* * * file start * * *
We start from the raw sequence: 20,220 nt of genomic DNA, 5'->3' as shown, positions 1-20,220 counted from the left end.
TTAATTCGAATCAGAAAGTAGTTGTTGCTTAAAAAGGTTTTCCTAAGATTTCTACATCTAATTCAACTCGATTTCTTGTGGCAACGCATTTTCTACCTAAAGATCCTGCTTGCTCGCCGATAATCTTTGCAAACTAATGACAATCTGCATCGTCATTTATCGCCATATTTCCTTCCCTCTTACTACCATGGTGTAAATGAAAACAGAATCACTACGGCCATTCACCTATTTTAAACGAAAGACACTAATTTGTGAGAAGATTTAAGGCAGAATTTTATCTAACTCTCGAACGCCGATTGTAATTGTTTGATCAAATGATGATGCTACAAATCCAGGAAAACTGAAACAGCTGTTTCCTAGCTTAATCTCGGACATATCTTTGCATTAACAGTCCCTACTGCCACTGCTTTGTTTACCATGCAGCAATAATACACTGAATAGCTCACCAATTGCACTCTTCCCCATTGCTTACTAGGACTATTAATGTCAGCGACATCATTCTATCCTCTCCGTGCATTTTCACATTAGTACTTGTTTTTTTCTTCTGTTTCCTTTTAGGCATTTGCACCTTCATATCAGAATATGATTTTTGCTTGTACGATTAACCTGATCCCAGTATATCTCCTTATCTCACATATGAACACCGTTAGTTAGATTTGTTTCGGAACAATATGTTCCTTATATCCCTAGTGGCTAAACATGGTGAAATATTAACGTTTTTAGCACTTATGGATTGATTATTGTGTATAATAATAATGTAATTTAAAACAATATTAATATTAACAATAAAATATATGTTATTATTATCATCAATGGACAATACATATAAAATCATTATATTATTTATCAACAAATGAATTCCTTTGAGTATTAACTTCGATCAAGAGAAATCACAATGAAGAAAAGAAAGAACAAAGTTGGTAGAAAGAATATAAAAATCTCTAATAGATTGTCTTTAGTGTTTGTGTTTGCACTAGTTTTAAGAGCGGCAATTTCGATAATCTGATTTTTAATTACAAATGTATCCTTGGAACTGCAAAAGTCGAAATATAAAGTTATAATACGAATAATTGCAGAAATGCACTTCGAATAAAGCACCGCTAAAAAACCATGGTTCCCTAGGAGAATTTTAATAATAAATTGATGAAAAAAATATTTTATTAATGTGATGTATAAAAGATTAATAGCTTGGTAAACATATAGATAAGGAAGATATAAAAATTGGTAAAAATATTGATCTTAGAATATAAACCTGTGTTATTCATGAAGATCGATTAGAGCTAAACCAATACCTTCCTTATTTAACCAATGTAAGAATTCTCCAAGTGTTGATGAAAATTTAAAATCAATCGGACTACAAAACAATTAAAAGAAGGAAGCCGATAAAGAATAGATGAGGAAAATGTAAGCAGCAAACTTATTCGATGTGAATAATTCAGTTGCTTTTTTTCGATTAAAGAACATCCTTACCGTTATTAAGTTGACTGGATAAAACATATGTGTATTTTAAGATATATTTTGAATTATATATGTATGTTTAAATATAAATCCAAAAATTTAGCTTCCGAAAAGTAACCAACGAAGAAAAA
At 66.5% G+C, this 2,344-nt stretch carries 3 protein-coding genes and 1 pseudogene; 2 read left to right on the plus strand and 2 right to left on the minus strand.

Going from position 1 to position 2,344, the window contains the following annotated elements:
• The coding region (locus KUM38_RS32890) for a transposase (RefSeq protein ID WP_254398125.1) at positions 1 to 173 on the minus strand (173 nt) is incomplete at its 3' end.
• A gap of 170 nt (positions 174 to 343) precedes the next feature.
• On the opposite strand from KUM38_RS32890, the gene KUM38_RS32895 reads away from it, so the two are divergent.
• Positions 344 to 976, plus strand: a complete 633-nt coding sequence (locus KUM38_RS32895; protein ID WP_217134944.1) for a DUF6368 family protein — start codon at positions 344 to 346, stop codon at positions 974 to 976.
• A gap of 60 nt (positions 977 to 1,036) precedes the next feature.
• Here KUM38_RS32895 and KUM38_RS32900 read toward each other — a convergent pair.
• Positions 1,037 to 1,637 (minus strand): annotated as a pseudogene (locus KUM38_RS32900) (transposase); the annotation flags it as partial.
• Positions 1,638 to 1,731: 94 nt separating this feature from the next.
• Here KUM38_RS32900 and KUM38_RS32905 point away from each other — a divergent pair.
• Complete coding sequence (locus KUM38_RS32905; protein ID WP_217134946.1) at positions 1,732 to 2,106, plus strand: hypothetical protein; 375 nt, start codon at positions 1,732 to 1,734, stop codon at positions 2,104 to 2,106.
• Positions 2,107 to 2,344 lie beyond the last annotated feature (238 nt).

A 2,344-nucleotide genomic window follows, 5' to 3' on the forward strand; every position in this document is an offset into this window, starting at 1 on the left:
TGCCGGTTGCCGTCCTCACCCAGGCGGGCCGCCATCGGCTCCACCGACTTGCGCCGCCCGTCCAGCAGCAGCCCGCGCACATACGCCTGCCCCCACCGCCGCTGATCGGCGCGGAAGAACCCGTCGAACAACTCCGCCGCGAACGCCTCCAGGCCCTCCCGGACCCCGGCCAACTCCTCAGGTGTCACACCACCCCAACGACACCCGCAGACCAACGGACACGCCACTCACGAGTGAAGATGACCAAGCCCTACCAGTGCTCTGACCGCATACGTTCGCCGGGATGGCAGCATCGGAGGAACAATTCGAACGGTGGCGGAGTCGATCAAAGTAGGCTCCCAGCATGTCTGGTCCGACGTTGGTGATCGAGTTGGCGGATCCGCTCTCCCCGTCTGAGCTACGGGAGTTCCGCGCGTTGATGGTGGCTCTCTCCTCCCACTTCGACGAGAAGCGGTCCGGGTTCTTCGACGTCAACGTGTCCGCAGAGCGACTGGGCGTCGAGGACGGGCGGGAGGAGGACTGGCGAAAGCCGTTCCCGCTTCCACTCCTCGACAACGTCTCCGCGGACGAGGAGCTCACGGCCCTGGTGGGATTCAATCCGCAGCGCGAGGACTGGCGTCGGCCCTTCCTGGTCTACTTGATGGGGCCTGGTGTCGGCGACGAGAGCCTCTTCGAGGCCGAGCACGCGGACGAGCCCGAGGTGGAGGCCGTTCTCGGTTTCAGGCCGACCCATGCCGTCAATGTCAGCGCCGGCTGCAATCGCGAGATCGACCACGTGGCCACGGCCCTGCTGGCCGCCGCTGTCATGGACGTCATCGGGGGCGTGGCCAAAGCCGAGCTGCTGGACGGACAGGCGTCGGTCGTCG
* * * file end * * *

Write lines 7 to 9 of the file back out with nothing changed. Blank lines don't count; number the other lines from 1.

• On the opposite strand from KUM38_RS32890, the gene KUM38_RS32895 reads away from it, so the two are divergent.
• Positions 344 to 976, plus strand: a complete 633-nt coding sequence (locus KUM38_RS32895; protein ID WP_217134944.1) for a DUF6368 family protein — start codon at positions 344 to 346, stop codon at positions 974 to 976.
• A gap of 60 nt (positions 977 to 1,036) precedes the next feature.